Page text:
Thunderstorms form when moist air is heated by the sun, rises, and warms higher levels of the atmosphere. This part of the process is called convection. As the warm air encounters cold layers in the atmosphere, this water vapor cools, releases its heat, condenses, and forms a cloud. As the cloud grows bigger, it reaches the freezing areas of the atmosphere, and ice crystals form. When ice particles start to bounce against each other, they create electrical charges that eventually end up forming the lightning bolts you can see, which are followed by the sound waves of that event that you hear as thunder.
The progression of thunderstorms follows a 3-stage pattern. In the developing stage, the warm air is rising and a towering cumulus cloud starts to form. There is no rain, but sometimes you can begin to see lightning strikes. During the mature stage, heavy rain and sometimes hail starts to fall and creates a downdraft, pushing cooler air over the warm air, which creates strong gusty winds and sometimes tornadoes. You can also see the cloud flattening out at the top as it stops rising, which often takes the shape of an anvil. Finally, in the dissipating stage, the downdraft is so strong that it overcomes the updraft, and the warm air is dissipated by the cooler precipitation. Winds and gusts spread out wider, before the storm completely disappears.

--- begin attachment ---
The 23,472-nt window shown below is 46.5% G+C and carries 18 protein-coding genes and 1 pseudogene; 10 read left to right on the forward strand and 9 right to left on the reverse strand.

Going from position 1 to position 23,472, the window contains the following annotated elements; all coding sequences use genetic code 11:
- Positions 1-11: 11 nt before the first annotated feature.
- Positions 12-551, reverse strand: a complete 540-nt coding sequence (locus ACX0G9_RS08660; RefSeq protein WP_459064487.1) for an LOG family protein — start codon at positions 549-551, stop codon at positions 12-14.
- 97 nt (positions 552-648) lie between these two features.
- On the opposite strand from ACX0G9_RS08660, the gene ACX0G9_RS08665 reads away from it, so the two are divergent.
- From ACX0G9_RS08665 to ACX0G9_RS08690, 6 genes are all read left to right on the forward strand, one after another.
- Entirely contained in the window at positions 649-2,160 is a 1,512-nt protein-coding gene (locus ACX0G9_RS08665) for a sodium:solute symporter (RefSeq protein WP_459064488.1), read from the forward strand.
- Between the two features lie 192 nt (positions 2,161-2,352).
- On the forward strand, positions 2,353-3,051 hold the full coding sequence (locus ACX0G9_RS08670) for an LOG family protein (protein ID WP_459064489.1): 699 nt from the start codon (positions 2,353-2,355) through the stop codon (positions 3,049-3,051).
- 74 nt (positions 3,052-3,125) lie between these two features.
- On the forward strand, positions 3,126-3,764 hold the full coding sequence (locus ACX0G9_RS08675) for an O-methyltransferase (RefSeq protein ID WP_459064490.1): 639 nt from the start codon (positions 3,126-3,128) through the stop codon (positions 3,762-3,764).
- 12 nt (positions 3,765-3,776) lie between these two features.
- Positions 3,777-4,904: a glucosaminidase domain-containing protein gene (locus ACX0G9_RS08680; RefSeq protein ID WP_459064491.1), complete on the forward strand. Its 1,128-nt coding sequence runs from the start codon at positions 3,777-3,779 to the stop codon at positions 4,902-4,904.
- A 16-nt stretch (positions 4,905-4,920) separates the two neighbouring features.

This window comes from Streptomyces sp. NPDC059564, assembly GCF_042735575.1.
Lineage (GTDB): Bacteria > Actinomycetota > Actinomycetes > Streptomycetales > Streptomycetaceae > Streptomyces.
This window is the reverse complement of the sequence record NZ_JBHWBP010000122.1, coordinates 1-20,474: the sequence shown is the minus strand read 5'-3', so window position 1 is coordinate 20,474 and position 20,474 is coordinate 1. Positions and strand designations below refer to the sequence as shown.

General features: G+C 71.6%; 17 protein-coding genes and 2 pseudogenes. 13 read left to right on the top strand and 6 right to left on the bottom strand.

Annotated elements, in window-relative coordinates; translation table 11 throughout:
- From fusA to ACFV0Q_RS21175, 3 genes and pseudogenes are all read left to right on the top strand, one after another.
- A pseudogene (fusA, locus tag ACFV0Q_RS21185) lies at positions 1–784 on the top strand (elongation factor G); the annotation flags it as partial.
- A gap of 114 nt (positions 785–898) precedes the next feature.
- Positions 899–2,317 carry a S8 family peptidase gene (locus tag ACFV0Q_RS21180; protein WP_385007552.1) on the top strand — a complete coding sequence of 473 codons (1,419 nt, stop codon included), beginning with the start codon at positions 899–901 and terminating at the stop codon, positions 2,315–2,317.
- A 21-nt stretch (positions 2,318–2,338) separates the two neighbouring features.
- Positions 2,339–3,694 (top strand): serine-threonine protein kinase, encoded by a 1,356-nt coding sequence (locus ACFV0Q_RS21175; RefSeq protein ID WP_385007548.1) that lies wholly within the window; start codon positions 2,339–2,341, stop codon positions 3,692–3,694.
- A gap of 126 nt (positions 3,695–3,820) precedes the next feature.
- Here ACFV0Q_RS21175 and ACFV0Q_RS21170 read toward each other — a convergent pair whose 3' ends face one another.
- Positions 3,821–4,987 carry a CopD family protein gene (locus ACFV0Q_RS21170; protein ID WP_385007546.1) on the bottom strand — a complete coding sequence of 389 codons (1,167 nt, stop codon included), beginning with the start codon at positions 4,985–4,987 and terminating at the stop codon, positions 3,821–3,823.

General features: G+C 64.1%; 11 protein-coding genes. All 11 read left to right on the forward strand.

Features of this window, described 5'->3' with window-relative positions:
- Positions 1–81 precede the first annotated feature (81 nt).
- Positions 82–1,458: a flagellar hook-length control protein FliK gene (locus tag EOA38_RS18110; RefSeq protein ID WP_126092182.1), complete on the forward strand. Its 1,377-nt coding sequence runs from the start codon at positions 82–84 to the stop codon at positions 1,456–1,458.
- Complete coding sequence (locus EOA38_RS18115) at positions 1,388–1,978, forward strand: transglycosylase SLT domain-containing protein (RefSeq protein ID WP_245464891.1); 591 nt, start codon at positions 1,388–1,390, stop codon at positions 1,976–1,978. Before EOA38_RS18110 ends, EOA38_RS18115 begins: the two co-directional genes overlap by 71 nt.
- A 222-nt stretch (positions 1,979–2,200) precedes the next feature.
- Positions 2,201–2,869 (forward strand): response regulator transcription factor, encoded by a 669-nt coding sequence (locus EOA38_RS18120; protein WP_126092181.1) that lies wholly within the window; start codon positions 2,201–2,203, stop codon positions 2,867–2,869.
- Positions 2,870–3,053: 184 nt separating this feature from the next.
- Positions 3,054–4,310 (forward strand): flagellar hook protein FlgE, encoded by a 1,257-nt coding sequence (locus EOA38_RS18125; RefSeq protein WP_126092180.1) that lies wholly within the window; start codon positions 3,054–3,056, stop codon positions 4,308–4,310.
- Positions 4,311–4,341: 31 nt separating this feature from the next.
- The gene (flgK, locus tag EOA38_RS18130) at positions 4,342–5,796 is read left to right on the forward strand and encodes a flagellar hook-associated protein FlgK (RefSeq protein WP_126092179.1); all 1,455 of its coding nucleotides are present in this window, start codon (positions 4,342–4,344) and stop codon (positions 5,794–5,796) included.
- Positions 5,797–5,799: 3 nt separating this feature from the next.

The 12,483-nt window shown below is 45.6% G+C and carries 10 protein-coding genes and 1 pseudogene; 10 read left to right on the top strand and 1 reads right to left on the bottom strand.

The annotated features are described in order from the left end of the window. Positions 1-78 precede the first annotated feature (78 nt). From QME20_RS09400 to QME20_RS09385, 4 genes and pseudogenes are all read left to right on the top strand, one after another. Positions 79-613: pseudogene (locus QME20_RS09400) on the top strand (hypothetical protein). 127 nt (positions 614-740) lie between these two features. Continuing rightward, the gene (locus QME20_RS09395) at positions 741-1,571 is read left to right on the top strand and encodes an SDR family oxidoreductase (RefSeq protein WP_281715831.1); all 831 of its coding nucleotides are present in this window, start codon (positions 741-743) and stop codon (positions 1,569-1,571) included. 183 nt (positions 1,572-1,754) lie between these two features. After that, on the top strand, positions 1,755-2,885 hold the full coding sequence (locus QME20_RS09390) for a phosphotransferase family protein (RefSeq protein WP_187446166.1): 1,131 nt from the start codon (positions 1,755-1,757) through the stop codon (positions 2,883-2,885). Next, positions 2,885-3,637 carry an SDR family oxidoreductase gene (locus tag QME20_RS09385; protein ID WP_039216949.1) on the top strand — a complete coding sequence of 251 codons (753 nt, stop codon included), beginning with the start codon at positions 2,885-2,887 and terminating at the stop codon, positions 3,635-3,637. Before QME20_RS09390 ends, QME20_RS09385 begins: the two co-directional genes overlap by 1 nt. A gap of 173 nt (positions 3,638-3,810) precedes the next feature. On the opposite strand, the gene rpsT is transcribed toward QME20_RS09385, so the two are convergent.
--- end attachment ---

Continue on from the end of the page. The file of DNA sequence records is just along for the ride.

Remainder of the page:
Planes, especially commercial passenger jets, can safely fly through thunderstorms, but unless absolutely unavoidable, pilots navigate around them for the comfort and safety of passengers and crew. While the plane can withstand the strong winds, turbulence, hail, and even lightning strikes, turbulence can cause injuries when people are not seated or objects fall on their heads.
Visual observation, as well as advanced radar and flight instruments on board are very good at indicating the presence of thunderstorms, and pilots can adjust their flight path to avoid them. You might have experienced this on a flight, where you could see lightning in the distance and noticed how your plane was making turns to fly around towering clouds. Another option for pilots is to navigate to higher altitudes to fly above the storms.
Airports will not allow planes to take off or land during thunderstorms directly over the airport. Strong gusts, downdrafts, and heavy hail or rain is not safe for taking off or landing. Flight controllers will wait until the weather passes, so you can expect delays for departures and landings if thunderstorms are in the area. If areas of thunderstorms are persistent, incoming planes might be diverted to nearby airports where weather conditions are better. However, thunderstorms are limited in size and pass quickly, so controllers will often be able to wait out a series of storms and pick up normal operations quickly.